A person checks out an Aihuishou store in 2020 in Shanghai. Photo: VCG
Chinese electronics reselling platform Aihuishou has fleshed out the details of its planned IPO, setting a target of $261 million.
That target would value the firm, one of the largest second-hand goods platforms in China, at a bit under $4 billion.
Aihuishou cited a laundry list of vulnerabilities in its IPO prospectus, including a deep strategic reliance on China’s No. 2 e-commerce giant JD.com.
Investors don’t seem concerned. China’s e-commerce giants are likely to keep their competitive focus on the much larger new electronics market for the time being, said one. And if Aihuishou can establish itself as a trustworthy seller of second-hand gadgetry, it would stand out from the likes of Alibaba and JD.com that compete on price and delivery and sell pretty much the same stuff.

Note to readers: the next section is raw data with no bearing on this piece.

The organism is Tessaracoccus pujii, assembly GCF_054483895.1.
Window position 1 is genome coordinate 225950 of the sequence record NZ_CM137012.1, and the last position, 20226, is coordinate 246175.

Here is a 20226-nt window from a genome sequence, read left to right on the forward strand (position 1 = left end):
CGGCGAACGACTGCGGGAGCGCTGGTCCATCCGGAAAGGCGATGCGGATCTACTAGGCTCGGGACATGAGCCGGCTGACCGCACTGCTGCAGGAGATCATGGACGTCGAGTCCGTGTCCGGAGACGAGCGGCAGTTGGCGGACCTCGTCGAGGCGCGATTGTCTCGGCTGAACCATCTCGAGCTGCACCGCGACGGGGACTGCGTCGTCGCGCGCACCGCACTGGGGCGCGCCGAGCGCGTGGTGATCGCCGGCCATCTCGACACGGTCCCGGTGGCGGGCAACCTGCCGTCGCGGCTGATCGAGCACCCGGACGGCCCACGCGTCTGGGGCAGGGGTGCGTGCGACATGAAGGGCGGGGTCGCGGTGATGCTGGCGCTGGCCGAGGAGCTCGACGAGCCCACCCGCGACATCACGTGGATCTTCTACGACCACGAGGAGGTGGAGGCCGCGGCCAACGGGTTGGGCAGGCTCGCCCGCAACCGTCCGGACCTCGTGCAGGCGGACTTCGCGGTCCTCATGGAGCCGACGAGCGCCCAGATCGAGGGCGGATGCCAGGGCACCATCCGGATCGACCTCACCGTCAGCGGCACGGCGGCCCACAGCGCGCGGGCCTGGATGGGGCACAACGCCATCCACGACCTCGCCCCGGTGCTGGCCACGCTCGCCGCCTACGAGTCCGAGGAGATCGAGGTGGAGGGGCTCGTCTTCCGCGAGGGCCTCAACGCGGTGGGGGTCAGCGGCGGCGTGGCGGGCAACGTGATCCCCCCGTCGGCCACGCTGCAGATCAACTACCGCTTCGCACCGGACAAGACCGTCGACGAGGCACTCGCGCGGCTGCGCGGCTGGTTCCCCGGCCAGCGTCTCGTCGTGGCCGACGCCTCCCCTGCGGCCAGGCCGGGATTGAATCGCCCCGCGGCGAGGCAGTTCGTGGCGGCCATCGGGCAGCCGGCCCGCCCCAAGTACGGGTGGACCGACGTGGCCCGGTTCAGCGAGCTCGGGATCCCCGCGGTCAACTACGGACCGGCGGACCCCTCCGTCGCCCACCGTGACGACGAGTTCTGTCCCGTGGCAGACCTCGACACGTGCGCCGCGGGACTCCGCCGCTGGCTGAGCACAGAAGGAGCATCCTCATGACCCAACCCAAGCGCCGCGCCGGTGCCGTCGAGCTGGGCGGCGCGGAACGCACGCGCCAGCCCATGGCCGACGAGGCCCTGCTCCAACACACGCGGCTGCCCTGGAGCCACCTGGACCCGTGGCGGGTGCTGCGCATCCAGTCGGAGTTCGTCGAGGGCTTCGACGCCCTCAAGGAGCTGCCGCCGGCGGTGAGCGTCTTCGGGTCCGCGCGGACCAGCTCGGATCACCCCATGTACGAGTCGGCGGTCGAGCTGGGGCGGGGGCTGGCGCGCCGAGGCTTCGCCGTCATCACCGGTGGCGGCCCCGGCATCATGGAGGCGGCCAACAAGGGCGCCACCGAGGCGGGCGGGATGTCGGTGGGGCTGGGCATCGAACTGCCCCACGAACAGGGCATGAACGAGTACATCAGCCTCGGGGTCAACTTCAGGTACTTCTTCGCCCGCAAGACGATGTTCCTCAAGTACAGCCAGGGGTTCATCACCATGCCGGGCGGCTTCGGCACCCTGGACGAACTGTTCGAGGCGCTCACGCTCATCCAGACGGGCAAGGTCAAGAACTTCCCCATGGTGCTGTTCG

Aihuishou’s use of both online and offline stores could help with the trust deficit that plagues the online second-hand goods market.
The firm has not hit the dazzling growth of more valuable platforms like ByteDance and Kuaishou, but its steady pace has tracked the slower growth of China’ s second-hand goods market. It reported a net loss of 470.6 million yuan ($72.5 million) last year, down from 704.9 million yuan in 2019. Meanwhile revenues rose to 4.9 billion yuan from 3.9 billion yuan, with transactions up almost 50%.
The Shanghai-based firm plans to sell 16.2 million American depositary shares at a price range of $13 to $15.
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